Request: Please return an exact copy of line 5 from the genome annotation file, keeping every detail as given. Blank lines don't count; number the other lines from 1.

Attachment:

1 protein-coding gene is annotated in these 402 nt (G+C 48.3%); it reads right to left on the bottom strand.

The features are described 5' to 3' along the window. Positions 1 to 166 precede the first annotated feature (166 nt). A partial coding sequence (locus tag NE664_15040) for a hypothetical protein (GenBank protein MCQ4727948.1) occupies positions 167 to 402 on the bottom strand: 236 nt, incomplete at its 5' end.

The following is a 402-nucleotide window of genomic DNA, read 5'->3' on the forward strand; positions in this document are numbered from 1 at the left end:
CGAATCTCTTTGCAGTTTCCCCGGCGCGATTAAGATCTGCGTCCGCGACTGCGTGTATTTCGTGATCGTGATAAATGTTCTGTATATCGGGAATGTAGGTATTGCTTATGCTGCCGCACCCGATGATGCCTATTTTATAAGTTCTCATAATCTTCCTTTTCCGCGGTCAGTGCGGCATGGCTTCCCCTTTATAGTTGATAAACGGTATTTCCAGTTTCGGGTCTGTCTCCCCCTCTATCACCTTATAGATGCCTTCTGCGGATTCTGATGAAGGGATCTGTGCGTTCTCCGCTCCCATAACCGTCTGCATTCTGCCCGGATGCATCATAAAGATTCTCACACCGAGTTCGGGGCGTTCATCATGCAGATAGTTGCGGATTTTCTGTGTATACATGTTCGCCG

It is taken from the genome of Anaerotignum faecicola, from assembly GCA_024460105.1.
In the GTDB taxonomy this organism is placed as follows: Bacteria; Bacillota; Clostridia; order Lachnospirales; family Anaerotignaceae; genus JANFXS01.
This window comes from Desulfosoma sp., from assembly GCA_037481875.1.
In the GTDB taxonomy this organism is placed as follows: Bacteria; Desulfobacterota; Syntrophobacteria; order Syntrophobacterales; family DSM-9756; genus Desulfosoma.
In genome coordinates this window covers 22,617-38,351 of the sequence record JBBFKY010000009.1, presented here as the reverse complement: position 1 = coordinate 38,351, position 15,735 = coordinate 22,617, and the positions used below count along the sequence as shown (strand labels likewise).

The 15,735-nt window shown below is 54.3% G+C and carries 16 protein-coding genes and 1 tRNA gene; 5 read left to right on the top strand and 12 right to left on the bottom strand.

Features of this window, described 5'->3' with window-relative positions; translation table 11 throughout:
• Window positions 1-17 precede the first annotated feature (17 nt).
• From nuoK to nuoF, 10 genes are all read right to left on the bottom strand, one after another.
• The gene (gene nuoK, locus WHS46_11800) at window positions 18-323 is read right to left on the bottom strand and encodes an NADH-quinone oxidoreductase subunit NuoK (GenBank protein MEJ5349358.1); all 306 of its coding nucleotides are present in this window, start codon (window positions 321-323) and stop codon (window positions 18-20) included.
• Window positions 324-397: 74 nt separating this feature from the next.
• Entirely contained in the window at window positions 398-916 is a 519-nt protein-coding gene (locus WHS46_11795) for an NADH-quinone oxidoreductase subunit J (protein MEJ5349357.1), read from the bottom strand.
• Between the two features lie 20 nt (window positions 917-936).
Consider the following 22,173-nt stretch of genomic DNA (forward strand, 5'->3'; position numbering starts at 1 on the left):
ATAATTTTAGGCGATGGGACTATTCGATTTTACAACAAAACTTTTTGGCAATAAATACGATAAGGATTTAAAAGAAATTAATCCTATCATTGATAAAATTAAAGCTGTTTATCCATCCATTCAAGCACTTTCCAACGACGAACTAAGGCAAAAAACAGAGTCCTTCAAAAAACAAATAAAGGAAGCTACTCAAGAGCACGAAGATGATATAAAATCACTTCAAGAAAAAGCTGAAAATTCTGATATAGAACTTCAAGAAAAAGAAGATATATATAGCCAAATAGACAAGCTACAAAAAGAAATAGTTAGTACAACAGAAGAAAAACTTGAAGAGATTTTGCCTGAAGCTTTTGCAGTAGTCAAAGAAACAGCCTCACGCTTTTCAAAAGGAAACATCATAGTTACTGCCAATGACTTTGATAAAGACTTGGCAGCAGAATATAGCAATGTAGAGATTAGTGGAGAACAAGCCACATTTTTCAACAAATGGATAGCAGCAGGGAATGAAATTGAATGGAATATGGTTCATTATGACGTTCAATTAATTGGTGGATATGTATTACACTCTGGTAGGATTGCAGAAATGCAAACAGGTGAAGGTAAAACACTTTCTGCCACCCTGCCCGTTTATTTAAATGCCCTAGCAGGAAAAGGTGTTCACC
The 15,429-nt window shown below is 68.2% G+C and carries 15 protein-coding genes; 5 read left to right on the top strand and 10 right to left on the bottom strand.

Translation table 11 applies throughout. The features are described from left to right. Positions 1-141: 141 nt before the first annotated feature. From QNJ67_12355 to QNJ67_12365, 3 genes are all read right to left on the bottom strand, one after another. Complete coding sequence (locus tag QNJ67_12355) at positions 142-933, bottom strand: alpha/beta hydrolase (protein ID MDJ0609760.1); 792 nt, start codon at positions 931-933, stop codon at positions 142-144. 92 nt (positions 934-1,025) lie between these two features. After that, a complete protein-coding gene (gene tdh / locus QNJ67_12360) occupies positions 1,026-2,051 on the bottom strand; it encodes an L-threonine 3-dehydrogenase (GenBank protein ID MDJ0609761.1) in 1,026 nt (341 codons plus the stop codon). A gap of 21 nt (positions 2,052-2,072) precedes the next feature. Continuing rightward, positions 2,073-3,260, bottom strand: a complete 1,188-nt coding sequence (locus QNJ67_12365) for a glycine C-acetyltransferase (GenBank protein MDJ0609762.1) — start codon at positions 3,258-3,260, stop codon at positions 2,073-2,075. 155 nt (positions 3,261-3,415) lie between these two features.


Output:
It is taken from the genome of Anaerotignum faecicola, from assembly GCA_024460105.1.